nateswinehart: Being good to each other is so important, guys. This is so true, and so funny, and true again.
48 Unexpected Views Of Famous Historic Moments. These are really amazing. Via Girls of a Certain Age.
· comments  · 09-10-2014 · categories:links · misc ·
Cool Tools – UpLift Electric Sit-Stand Desk Base. I need to start standing while I work as well, enough with my swivel chair.
Little Green Notebook: Making a Wall Mural. Great big color mural here and the source, Wizard Prints.
How To Use IKEA Trones Storage Boxes in Every Room of the House | Apartment Therapy. We use three of these as recycling bins and they are great – large enough to hold a gallon size container or a newspaper, shallow enough to fit in our limited space and they disappear on the wall.
How to Make Gold Leaf Wall Art | Brit + Co.
· comments  · 09-4-2014 · categories:links · the home ·
The Best Sweet Use for Your Smoker? Smoked Ice Cream | Serious Eats.
What We Really Taste When We Drink Wine : The New Yorker. “Do we actually want to eliminate expectation and create an experience of tasting that approximates blindness? Galloni doesn’t think so. Having spent a big part of his career as a critic in blind tastings, he now fully embraces context as one of the major parts of his enjoyment of and appreciation for wine.”
ciao samin: All I Want to Eat. Cold dressings for cold foods.
Where to Eat Outdoors in Seattle, 2014 Edition | Serious Eats.
The best beer in baseball – Washington Post. “Seattle sells beers from 20 breweries based in the state of Washington, the highest number of in-state offerings in Major League Baseball.” Via Metafilter.
Cheesy Stuffed Poblanos | How Sweet It Is.
The Complete Guide to Burger Blends | FirstWeFeast.com. Via Kottke.
Muhammara Recipe – 101 Cookbooks. “It’s a traditional red pepper spread originating from Syria made with a beguiling blend of red peppers, walnuts, olive oil, pomegranate molasses”. Yum.
How to Make Pocky at Home at Food 52. Via Craftzine.
· comments  · 08-28-2014 · categories:food · links ·
Find a Nail Polish That Lasts – Consumer Reports News. Their most recommended is a $2 bottle of polish! It’s Sinful Colors brand, which I’ve been using for my toenails for a few years now. I’m stupidly thrilled to be validated for my frugality here. Via Super Punch.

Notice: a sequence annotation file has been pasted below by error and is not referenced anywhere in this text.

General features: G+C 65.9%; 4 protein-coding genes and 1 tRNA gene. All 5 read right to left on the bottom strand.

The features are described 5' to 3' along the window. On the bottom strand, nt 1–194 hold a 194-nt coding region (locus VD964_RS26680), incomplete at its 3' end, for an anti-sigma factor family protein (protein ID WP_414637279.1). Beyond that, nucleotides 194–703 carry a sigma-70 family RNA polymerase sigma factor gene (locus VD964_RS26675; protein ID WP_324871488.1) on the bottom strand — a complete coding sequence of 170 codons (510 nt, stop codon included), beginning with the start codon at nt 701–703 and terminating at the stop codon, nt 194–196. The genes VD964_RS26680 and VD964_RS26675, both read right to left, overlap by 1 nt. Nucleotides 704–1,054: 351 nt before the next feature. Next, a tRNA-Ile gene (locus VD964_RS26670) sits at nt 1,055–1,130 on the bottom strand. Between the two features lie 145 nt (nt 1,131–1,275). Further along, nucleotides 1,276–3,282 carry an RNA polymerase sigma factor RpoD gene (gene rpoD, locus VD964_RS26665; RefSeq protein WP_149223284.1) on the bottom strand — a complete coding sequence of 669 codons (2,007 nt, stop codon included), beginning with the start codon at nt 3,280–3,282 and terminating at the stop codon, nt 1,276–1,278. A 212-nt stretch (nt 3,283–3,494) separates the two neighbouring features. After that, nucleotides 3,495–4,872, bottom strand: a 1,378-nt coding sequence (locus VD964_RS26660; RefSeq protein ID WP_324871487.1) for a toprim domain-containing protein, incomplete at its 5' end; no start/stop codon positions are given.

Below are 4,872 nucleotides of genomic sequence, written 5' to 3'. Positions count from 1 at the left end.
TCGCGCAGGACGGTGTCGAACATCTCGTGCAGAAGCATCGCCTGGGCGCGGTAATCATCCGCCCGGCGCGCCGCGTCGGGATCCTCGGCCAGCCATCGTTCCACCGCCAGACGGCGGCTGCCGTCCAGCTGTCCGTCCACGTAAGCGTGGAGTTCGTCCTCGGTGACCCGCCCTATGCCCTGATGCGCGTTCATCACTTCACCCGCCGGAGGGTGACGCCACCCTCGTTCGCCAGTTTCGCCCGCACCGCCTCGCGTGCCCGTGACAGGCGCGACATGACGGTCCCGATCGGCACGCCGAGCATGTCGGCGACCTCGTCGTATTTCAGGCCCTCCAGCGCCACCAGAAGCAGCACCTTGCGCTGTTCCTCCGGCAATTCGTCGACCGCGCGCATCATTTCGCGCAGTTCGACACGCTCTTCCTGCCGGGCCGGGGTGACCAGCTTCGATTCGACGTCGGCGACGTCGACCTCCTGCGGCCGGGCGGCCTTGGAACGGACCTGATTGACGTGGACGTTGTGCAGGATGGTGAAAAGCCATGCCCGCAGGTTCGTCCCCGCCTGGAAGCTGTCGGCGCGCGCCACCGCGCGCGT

Made in America: The Girls of a Certain Age. I had no idea some of these brands are made in the USA, this is a good list to keep in mind.
Rich People Gotta Upholster Too | dooce®. Sarah Brown on Restoration Hardware then and now. I second this.
I Have Been Waiting My Whole Life For This Butter Knife at The Frisky. That is indeed a very clever butter knife.
· comments  · 08-21-2014 · categories:links · shopping ·
The Best USB Battery Pack for Travel | The Wirecutter. Only $40, nice.
Meet the game that shows us the future of storytelling — The Message — Medium. Robin Sloan suggests how to play Gone Home for non-gamers and goes into why this is a form of video game that is worth paying attention to. Via Waxy.
10 Years, 10 Great Games: Jessica’s picks | Joystiq.
The secret of Minecraft — The Message — Medium. A very good perspective on what Minecraft is an exactly why it matters.
$7 Portal Mod Has Fans Riled Up | Game|Life | WIRED.
Cool Tools – Panda Ultra Wifi 1540Mbps Wireless N 2.4Ghz Adapter. A teeny tiny adapter that can work as an access point at those hotels that offer you wifi for one device. Nice.
The last of the great Twitter apps at Kottke. I’m looking at #2 on the list here, TweetBe.at, which makes it much easier to sort and edit Twitter lists. I’ve recently been asking friends about why they prefer to communicate with Facebook or Twitter and the Facebook people site overload on Twitter with Twitter list making is too time consuming to use properly. It is indeed a pain and it used to be much easier.
· comments  · 07-29-2014 · categories:links · technology ·
Padrón peppers are delicious and they are also like a little game of surprise – most of these are mild but ever fifth one is hot. This can be especially amusing if somebody at your dinner is likely to break out into hiccups when they bite into a spicy pepper. (Ahem, Scott!)
Traditionally these are fried in a skillet but we find them just as delicious when tossed with a little olive oil and grilled. Add some good salt to finish and that’s all you need. They practically melt in your mouth, yum. If you have not encountered these yet, I somehow got to adulthood without being introduced, I recommend you seek some out soon.
A shout out to Maggi who introduced me to these a few years back! Also Shishito peppers are similar, every tenth one is hot.
· comments  · 07-8-2014 · categories:food ·
Happy almost Independence Day! A few of the links below are Fourth of July themed, the rest are yummy:
What to Drink on July 4th | Serious Eats. Mostly I’m eyeing the Campari-laced version of the Starfruit Sangria here, the slice of starfruit is such a simple decoration for the Fourth.
The Scientific Way to Cut a Cake – YouTube. By Numberphile. A very clever way to slice a round cake so that you can keep it as fresh as possible day after day, and the suggestion is from 1906! Via The Morning News.
Sprinkle Bakes: Crème Brûlée Filled Strawberries. So tiny and so fancy.